Civil War Submarine Crew Likely Killed by Torpedo Shockwave

A painting by Conrad Wise Chapman depicting the Confederate “submarine torpedo boat” H.L. Hunley in 1863.

(CN) – After an exhaustive three-year analysis by a team of researchers, the mysterious fate of the crew that manned the first combat submarine to sink an enemy ship has been revealed.

A research team from Duke University’s biomedical engineering doctoral program say the H.L. Hunley, a Confederate submarine active during the Civil War, saw its entire 8-man crew killed due to the force of a blast wave created by the ship’s “torpedo.”

“All the physical evidence points to the crew taking absolutely no action in response to a flood or loss of air,” said Rachel Lance, a 2016 graduate of Duke Engineering.

The H.L. Hunley managed to use its ship-mounted torpedo on February 17, 1864, sinking the U.S. Navy sloop-of-war the USS Housatonic in about 30 feet of water just outside Charleston Harbor, South Carolina.

The large crew of the Housatonic rescued themselves as the sloop sank, by waiting in the riggings and deploying lifeboats. The minor naval battle is less interesting for its strategic importance in the overarching direction of the Civil War, than for the mysterious fate of the submarine that became the first in human history to sink an enemy ship.

Light was shed on the mystery when the H.L. Hunley was finally located in 1995 by a dive crew. Subsequently, the vessel was raised in 2000 and that was when researchers noticed that all eight skeletons of the crew were not only largely intact, all were manning their stations as if frozen in the moment of battle.

This positioning of the crew, combined with the fact they suffered no broken bones, the bilge pumps were unused and the air hatches were closed meant it was unlikely they were struck by an enemy ship. Furthermore, the submarine was found largely intact.

Instead, Lance and her team believe a blast wave, created when the H.L. Hunley fired a torpedo, created an acute lung ailment in all 8 of the crew that killed them more or less instantly.

The Hunley’s torpedo was not a self-propelled bomb as we think of them now. Instead, the vessel held a copper keg of gunpowder on a 16-foot spear-like apparatus that extended from just below the bow. The explosion was caused by ramming ships, meaning the farthest the crew could get from the explosion was about 42 feet.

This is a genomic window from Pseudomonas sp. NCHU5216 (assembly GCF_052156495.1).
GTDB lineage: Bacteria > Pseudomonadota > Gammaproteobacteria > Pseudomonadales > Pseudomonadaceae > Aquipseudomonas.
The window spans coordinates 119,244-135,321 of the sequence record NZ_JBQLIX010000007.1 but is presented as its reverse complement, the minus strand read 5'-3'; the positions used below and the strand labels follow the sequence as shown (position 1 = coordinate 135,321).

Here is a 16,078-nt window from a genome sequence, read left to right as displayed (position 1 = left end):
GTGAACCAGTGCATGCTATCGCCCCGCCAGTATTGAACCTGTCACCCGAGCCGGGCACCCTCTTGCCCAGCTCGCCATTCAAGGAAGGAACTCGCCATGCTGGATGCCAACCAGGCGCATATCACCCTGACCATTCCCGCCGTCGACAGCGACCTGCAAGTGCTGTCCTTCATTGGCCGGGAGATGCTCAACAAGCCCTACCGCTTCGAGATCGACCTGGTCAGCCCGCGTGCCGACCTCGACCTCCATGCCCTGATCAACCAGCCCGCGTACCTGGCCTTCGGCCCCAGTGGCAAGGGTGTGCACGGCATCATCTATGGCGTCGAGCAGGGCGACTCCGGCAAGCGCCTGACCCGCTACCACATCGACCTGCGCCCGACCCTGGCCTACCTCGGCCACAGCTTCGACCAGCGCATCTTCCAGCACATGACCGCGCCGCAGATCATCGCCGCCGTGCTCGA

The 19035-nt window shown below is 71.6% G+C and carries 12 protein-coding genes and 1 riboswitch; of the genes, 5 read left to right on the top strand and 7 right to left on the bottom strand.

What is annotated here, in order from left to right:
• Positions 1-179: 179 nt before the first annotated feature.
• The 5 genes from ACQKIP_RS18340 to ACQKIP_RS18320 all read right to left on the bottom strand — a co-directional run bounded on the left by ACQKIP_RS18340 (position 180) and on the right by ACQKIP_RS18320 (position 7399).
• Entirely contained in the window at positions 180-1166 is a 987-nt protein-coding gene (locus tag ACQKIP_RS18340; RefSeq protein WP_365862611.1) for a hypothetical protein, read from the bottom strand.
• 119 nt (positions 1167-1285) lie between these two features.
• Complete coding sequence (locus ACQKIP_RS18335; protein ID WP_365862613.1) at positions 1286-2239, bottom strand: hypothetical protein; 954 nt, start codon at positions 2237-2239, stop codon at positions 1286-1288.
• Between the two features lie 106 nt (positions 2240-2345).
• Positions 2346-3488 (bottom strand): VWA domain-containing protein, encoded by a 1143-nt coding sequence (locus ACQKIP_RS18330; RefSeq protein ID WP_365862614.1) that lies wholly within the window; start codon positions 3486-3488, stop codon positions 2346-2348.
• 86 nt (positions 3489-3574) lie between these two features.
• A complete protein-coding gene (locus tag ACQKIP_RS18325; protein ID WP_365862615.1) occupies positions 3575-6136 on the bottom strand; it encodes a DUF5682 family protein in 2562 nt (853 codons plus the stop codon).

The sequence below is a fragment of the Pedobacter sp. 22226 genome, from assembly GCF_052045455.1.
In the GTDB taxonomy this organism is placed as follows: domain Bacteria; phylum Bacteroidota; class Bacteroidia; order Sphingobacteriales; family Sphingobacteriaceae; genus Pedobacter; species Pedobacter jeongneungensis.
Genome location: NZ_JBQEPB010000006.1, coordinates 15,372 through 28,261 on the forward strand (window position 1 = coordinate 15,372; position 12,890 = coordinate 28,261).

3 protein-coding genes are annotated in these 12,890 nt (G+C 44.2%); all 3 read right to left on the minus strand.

This proximity to the blast ultimately proved fatal for the Hunley’s crew as the shockwave acted on their soft tissue, especially their lungs and brains. With the crew incapacitated, the submarine drifted out to sea several hundred feet, took on water and sank.

“This is the characteristic trauma of blast victims, they call it ‘blast lung,'” said Lance, who worked as a biomechanist at the U.S. Navy’s base in Panama City, Florida, for three years before entering graduate school at Duke. “You have an instant fatality that leaves no marks on the skeletal remains. Unfortunately, the soft tissues that would show us what happened have decomposed in the past hundred years.”

Blast lung is unique to the underwater environment, as the shockwave travels 1,500 meters per second in water, and 340 meters per second in air.

“When you mix these speeds together in a frothy combination like the human lungs, or hot chocolate, it combines and it ends up making the energy go slower than it would in either one,” Lance said.

This slowing of the wave extends the amount of damage to soft tissue like lungs and brains. Lance said that when it crossed the lungs of the crewmen, the shockwave was slowed to about 30 meters per second, resulting in about 60 more milliseconds of trauma.

“That creates kind of a worst-case scenario for the lungs,” Lance said. “Shear forces would tear apart the delicate structures where the blood supply meets the air supply, filling the lungs with blood and killing the crew instantly.”

The proximity of the crew to the blast also meant they likely suffered traumatic brain injuries, most of which were likely to be fatal.

Lance and her researchers used scale models placed next to repeated explosions, shot weapons at historically authentic iron plates and did copious amounts of mathematical equations relating to human respiration to come to their conclusion.

The submarine appeared fated for some kind of disaster from the beginning. It sank twice during testing, killing 13 crewmen including the inventor H.L. Hunley, who designed the vessel from a defunct boiler.

Furthermore, it is likely those involved with the submarine knew that the powder keg was too close to the vessel and its crew. Lance found historical records that showed people stayed hundreds of feet away from the powder kegs during testing.

Most of those powder kegs were significantly smaller than the one that eventually sank the Housatonic.

“Blast travels really far underwater,” Lance said. “If you’re practicing 200 yards away, and then you triple the size of your bomb and put it 16 feet away, you have to be at least aware that there’s a possibility of injury.”

Unlike the many and varied hypotheses that have sprouted after the raising of the submarine in 2000, Lance’s theory accounts for the unusual arrangement of crew members still manning their stations with no discernible injuries.

If anyone had survived, they may have tried to release the keel ballast weights, set the bilge pumps to pump water, or tried to get out the hatches, but none of these actions were taken,” she said.

 

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